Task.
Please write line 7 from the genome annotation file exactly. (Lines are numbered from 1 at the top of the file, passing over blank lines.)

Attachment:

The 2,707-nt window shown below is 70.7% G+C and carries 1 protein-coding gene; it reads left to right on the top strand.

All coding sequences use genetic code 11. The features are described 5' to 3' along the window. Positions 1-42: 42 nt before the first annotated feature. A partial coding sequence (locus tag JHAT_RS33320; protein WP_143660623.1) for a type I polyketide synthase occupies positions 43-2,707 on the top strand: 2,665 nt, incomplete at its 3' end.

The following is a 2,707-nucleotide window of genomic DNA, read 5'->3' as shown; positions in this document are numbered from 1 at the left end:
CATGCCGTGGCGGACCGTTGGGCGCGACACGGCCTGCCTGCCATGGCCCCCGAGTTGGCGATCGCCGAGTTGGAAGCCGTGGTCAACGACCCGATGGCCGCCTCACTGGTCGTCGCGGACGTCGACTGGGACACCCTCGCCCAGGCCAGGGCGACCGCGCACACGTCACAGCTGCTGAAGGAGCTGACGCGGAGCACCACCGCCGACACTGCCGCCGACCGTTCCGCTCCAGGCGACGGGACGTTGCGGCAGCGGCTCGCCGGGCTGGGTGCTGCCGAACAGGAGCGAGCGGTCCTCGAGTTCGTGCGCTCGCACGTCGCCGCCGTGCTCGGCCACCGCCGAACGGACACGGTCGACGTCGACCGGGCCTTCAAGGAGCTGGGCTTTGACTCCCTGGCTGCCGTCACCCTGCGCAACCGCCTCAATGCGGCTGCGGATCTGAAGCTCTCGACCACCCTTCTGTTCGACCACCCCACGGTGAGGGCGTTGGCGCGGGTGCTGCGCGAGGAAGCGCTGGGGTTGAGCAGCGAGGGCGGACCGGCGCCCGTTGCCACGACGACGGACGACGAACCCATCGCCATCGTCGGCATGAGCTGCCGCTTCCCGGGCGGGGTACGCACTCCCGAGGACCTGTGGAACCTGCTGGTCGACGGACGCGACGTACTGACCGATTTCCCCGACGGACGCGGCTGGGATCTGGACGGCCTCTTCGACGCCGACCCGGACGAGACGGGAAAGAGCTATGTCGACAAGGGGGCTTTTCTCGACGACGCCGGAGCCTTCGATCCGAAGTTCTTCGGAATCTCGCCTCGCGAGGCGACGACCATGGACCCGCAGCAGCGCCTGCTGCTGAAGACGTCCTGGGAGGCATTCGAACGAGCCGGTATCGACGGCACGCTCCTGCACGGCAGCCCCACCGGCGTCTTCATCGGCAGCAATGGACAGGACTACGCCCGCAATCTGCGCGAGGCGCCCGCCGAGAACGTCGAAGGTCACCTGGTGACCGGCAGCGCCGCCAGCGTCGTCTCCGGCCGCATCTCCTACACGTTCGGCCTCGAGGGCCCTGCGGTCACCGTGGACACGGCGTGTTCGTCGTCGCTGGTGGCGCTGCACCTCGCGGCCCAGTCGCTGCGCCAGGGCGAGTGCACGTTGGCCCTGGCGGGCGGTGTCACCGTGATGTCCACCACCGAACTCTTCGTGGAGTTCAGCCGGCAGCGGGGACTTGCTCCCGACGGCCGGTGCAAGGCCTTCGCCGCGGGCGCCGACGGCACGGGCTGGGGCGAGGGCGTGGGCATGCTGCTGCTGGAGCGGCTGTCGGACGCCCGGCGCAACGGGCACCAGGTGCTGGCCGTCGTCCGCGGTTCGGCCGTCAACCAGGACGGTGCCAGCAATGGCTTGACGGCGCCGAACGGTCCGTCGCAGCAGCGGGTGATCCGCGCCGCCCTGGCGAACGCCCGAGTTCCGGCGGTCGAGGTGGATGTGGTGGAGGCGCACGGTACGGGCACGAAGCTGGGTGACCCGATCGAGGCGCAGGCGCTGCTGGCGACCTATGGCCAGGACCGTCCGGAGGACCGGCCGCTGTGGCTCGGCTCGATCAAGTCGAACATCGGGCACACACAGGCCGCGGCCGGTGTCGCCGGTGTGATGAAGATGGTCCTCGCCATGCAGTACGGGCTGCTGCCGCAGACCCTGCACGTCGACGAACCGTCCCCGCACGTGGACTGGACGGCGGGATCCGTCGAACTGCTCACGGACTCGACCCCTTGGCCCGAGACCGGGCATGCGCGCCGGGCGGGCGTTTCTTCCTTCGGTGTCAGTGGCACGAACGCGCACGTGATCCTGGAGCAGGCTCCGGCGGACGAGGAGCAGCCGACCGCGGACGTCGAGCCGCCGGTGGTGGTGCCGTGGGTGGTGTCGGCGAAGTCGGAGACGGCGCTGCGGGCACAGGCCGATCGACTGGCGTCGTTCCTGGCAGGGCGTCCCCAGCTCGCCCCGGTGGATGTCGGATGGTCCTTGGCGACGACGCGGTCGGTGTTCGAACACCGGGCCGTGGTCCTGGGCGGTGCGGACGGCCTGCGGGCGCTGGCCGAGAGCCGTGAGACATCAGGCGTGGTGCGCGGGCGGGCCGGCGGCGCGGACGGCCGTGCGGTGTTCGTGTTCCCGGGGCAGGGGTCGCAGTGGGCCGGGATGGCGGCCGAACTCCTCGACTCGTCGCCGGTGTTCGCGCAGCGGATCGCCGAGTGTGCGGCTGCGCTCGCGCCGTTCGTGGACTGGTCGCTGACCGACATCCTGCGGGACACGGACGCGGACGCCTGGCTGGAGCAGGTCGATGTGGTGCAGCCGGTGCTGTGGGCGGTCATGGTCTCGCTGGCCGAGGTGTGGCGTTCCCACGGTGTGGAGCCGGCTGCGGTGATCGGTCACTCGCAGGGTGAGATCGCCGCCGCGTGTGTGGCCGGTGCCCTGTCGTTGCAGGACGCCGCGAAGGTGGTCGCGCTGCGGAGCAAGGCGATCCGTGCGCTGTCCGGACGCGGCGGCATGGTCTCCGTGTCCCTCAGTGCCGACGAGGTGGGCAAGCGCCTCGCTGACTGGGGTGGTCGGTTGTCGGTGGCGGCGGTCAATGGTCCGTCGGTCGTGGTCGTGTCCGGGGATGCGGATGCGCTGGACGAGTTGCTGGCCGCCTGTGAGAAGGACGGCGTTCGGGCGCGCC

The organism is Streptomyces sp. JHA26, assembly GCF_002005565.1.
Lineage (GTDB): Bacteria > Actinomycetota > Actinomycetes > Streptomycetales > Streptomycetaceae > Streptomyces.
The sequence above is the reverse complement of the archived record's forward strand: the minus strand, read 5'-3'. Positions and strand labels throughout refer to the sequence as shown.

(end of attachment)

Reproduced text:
The sequence above is the reverse complement of the archived record's forward strand: the minus strand, read 5'-3'. Positions and strand labels throughout refer to the sequence as shown.